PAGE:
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OzzMosiz

Price Per Square Foot

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Approximately £265 per Square foot (excluding bathroom) - is this reasonable?

Just looking at a 2 bed semi in Swindon which I quite like the look of on the net.

Of course if I took a viewing and liked I'd offer 20% less than asking.

Just curious what people think about price per square foot.

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Dr Bubb should be able to help here.

i would like to know what a reasonable price is as well.

Is that price including only space within the domain of the house or including garden and outside space as well??

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Dr Bubb should be able to help here.

i would like to know what a reasonable price is as well.

Is that price including only space within the domain of the house or including garden and outside space as well??

The price is £128950, of course I'd only offer £110000 and slap down around 18% deposit. To make a 90K mortgage, and have it tied down for 5 years at 4.54% over 15 years. When the rate ends, have 10 years left on the mortgage, and if IR's are dire, lengthen the term to suit repayment needs if necessary.

Of course, this is theoretical thinking at the moment. The house does indeed exist though.

Edited by OzzMosiz

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Approximately £265 per Square foot (excluding bathroom) - is this reasonable?

Just looking at a 2 bed semi in Swindon which I quite like the look of on the net.

Of course if I took a viewing and liked I'd offer 20% less than asking.

Just curious what people think about price per square foot.

I don't really understand this price per square foot arguement.

Does this mean that the underlying value of a place in Notting Hill is the same as the underlying value of a place in Tottenham? This is the one area where I would be prepared to bet on a stable location based cost effect - all areas have stable values per square foot that interact with others only through degrees of separation and similarity and alter over generational time spans but not through short-term effects without a major development drive (Notting Hill is the perfect example) - even that it might be possible to work out a rationale matrix of variables that contribute.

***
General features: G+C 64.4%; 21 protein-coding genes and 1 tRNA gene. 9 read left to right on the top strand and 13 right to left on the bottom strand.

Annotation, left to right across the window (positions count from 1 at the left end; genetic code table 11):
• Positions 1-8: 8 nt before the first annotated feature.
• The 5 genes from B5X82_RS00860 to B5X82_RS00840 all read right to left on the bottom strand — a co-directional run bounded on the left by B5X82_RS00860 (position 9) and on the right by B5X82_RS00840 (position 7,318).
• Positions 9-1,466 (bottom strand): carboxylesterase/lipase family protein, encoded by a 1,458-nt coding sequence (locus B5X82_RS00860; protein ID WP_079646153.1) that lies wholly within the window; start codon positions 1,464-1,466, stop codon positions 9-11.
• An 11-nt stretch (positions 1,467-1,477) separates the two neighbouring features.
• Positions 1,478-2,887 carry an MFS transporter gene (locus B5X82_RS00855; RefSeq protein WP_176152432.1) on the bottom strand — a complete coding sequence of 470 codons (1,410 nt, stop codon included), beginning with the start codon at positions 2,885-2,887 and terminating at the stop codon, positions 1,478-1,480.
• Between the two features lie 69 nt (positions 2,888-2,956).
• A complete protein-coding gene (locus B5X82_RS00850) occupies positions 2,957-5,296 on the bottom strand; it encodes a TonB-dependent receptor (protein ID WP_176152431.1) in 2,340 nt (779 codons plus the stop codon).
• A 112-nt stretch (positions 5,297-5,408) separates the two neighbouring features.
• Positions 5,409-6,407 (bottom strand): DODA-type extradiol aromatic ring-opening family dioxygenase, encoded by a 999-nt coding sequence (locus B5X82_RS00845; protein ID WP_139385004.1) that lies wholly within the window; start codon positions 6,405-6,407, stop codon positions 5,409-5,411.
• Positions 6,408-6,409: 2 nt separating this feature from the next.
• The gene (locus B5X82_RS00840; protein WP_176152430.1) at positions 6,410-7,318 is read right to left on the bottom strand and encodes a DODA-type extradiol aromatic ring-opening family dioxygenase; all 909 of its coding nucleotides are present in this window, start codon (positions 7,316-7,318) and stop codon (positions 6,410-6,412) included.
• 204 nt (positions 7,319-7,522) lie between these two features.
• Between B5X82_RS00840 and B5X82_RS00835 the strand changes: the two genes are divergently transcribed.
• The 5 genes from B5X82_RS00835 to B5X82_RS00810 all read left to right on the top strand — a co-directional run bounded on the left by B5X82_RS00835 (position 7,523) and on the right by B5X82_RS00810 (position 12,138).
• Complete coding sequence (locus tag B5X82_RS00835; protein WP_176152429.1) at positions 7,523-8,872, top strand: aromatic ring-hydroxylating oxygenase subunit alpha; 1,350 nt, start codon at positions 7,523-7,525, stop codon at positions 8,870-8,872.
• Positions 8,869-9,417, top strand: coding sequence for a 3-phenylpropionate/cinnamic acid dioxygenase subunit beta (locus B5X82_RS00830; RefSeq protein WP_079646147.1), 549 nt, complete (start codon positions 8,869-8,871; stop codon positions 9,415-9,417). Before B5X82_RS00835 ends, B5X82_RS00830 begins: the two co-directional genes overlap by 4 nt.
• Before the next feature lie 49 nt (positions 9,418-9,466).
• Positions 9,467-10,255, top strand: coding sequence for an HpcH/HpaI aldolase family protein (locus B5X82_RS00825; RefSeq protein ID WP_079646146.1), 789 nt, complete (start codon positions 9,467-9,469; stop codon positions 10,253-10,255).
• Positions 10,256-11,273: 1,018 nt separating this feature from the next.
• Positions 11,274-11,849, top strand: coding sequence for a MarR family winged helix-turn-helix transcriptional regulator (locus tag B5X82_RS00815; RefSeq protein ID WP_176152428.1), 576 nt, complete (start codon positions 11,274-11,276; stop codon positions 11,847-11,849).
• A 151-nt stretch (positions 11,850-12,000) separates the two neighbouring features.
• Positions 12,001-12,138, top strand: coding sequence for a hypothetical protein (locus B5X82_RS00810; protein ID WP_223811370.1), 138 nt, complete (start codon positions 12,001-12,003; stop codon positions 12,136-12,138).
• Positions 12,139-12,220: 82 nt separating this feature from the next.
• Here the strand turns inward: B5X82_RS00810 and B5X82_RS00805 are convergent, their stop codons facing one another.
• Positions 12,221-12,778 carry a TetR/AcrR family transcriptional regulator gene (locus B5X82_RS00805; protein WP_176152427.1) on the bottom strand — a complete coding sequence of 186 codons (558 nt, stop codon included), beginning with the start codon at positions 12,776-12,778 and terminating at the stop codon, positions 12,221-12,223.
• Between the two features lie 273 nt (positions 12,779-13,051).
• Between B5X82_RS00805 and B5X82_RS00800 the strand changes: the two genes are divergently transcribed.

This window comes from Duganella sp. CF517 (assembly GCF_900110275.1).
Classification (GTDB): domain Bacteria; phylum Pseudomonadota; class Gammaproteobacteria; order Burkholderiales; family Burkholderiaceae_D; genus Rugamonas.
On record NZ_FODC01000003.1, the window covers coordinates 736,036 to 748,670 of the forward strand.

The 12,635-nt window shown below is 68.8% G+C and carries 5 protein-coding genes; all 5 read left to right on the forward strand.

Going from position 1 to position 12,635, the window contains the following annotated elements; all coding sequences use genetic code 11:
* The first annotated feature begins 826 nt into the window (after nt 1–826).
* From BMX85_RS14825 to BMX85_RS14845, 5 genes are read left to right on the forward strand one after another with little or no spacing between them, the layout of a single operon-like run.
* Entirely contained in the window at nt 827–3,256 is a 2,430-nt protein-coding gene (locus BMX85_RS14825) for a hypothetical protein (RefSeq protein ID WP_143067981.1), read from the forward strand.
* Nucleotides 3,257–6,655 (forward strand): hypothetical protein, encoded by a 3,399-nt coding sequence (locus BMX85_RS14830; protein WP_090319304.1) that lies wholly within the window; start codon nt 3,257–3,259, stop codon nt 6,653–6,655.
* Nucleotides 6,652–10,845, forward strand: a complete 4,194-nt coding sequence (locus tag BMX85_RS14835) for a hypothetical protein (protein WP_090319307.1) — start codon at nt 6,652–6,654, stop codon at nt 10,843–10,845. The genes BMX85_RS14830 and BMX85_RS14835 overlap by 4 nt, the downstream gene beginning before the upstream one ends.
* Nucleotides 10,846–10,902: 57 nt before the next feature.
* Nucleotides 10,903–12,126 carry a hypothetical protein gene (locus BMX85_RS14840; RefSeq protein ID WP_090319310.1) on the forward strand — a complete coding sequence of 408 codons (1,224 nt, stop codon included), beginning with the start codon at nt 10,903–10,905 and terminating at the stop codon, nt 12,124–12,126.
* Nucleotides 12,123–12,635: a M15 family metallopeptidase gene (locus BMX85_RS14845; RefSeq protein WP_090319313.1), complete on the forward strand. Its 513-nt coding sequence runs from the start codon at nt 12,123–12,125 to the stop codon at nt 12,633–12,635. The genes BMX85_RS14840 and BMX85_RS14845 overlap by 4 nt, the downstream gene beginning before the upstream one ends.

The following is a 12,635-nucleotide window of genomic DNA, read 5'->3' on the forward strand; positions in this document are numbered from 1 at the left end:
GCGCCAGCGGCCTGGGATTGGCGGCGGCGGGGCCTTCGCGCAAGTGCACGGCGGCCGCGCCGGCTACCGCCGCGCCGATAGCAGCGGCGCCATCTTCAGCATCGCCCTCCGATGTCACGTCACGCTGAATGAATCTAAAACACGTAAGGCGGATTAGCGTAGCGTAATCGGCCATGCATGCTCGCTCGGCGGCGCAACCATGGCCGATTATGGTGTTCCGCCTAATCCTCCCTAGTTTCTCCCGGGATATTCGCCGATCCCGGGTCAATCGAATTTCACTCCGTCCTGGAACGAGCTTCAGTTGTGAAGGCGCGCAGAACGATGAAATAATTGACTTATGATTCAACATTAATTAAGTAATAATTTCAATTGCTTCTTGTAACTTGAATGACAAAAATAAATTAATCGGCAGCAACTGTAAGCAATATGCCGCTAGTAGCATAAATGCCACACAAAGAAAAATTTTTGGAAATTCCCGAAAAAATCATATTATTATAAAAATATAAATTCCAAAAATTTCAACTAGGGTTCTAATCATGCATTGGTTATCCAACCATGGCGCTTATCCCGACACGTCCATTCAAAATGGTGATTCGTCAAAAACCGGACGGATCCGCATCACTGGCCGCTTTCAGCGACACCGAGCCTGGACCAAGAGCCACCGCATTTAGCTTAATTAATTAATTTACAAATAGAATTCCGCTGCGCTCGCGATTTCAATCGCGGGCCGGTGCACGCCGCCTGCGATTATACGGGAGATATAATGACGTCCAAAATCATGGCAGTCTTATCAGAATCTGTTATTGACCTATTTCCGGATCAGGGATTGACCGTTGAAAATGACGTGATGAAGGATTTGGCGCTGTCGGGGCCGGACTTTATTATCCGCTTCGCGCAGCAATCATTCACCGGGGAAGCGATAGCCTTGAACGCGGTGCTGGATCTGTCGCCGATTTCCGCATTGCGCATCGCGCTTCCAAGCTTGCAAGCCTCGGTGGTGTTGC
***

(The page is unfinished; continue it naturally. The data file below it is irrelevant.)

Can someone explain why this might not be so?

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They tend to the price per square foot when it suits them.

Based on this theory how the hell did a garage for 1 large and 1 small car sell for £240,000???

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Actually, an online map service would be a pretty good business start up, next upswing.  So maybe it exists already.

Hey Business opportunity. Can't afford a home? Just build a homepage instead. Boom boom! (Sad)

Edited by Elizabeth

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This is really good advice.

When I was househunting, I kept all the property details, and worked out the price per square metre.(Most EA's can give you the area)

I started graphing these using Excel, very quickly you begin to see which places are bargains.

The place I bought was a major dip in the graph, it looked ridiculously undervalued.

And it was...

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This is really good advice.

When I was househunting, I kept all the property details, and worked out the price per square metre.(Most EA's can give you the area)

I started graphing these using Excel, very quickly you begin to see which places are bargains.

The place I bought was a major dip in the graph, it looked ridiculously undervalued.

And it was...

However, here in Australia (and also I believe in the US) where suburban blocks tend to be bigger than in the UK, builders are getting good at minimising the dollars/sqm.

In general, a lot more 'open-plan' style areas (justified by using the 'flow' argument) and usually a much bigger house so that they can employ economies of scale.

The median new house (as distinct from apartment or flat) in Sydney has grown from 186 sqm to 260 sqm of living space in the last 15 years. In imperial measurements that's about 2000 sqare feet to 2900 square feet, and there's usually a double garage under the roof as well. In UK currency a house of this size would cost about 120,000 pounds to build in the suburbs of a large city, plus the cost of the land.

Times have changed since my parents, myself and 3 brothers lived in 1000 square feet in the early 70's.

Edited by ajh

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  • 301 Brexit, House prices and Summer 2020

    1. 1. Including the effects Brexit, where do you think average UK house prices will be relative to now in June 2020?


      • down 5% +
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      • Even
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      • up 5%



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